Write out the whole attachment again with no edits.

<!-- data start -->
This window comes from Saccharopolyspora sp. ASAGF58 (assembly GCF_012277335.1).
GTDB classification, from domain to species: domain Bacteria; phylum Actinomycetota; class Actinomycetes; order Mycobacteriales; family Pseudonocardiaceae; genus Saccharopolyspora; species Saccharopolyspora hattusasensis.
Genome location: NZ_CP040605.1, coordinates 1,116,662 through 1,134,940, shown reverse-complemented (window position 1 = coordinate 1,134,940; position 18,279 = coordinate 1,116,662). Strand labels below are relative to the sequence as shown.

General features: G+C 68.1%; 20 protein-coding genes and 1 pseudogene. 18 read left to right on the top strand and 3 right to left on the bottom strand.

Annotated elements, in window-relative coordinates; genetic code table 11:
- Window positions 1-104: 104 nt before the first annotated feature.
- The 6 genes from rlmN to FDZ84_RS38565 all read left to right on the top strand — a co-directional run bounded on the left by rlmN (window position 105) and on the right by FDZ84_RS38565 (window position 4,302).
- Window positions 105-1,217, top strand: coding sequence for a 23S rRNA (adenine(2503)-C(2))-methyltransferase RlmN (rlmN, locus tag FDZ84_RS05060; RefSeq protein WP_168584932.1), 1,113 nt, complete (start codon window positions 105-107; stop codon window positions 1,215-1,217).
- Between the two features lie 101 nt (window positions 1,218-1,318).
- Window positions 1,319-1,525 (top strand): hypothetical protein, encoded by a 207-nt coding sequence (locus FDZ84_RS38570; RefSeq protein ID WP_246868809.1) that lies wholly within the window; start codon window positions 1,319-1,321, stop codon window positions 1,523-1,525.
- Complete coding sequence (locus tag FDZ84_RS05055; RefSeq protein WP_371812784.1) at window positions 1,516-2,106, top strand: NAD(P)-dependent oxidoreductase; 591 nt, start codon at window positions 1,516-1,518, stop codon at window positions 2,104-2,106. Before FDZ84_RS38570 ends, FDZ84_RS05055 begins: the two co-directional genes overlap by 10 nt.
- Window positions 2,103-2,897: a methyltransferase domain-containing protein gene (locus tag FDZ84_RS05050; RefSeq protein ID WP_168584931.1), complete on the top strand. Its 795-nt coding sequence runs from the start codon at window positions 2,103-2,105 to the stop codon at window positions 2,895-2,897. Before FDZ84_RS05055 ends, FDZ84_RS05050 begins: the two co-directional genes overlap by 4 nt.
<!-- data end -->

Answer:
This window comes from Saccharopolyspora sp. ASAGF58 (assembly GCF_012277335.1).
GTDB classification, from domain to species: domain Bacteria; phylum Actinomycetota; class Actinomycetes; order Mycobacteriales; family Pseudonocardiaceae; genus Saccharopolyspora; species Saccharopolyspora hattusasensis.
Genome location: NZ_CP040605.1, coordinates 1,116,662 through 1,134,940, shown reverse-complemented (window position 1 = coordinate 1,134,940; position 18,279 = coordinate 1,116,662). Strand labels below are relative to the sequence as shown.

General features: G+C 68.1%; 20 protein-coding genes and 1 pseudogene. 18 read left to right on the top strand and 3 right to left on the bottom strand.

Annotated elements, in window-relative coordinates; genetic code table 11:
- Window positions 1-104: 104 nt before the first annotated feature.
- The 6 genes from rlmN to FDZ84_RS38565 all read left to right on the top strand — a co-directional run bounded on the left by rlmN (window position 105) and on the right by FDZ84_RS38565 (window position 4,302).
- Window positions 105-1,217, top strand: coding sequence for a 23S rRNA (adenine(2503)-C(2))-methyltransferase RlmN (rlmN, locus tag FDZ84_RS05060; RefSeq protein WP_168584932.1), 1,113 nt, complete (start codon window positions 105-107; stop codon window positions 1,215-1,217).
- Between the two features lie 101 nt (window positions 1,218-1,318).
- Window positions 1,319-1,525 (top strand): hypothetical protein, encoded by a 207-nt coding sequence (locus FDZ84_RS38570; RefSeq protein ID WP_246868809.1) that lies wholly within the window; start codon window positions 1,319-1,321, stop codon window positions 1,523-1,525.
- Complete coding sequence (locus tag FDZ84_RS05055; RefSeq protein WP_371812784.1) at window positions 1,516-2,106, top strand: NAD(P)-dependent oxidoreductase; 591 nt, start codon at window positions 1,516-1,518, stop codon at window positions 2,104-2,106. Before FDZ84_RS38570 ends, FDZ84_RS05055 begins: the two co-directional genes overlap by 10 nt.
- Window positions 2,103-2,897: a methyltransferase domain-containing protein gene (locus tag FDZ84_RS05050; RefSeq protein ID WP_168584931.1), complete on the top strand. Its 795-nt coding sequence runs from the start codon at window positions 2,103-2,105 to the stop codon at window positions 2,895-2,897. Before FDZ84_RS05055 ends, FDZ84_RS05050 begins: the two co-directional genes overlap by 4 nt.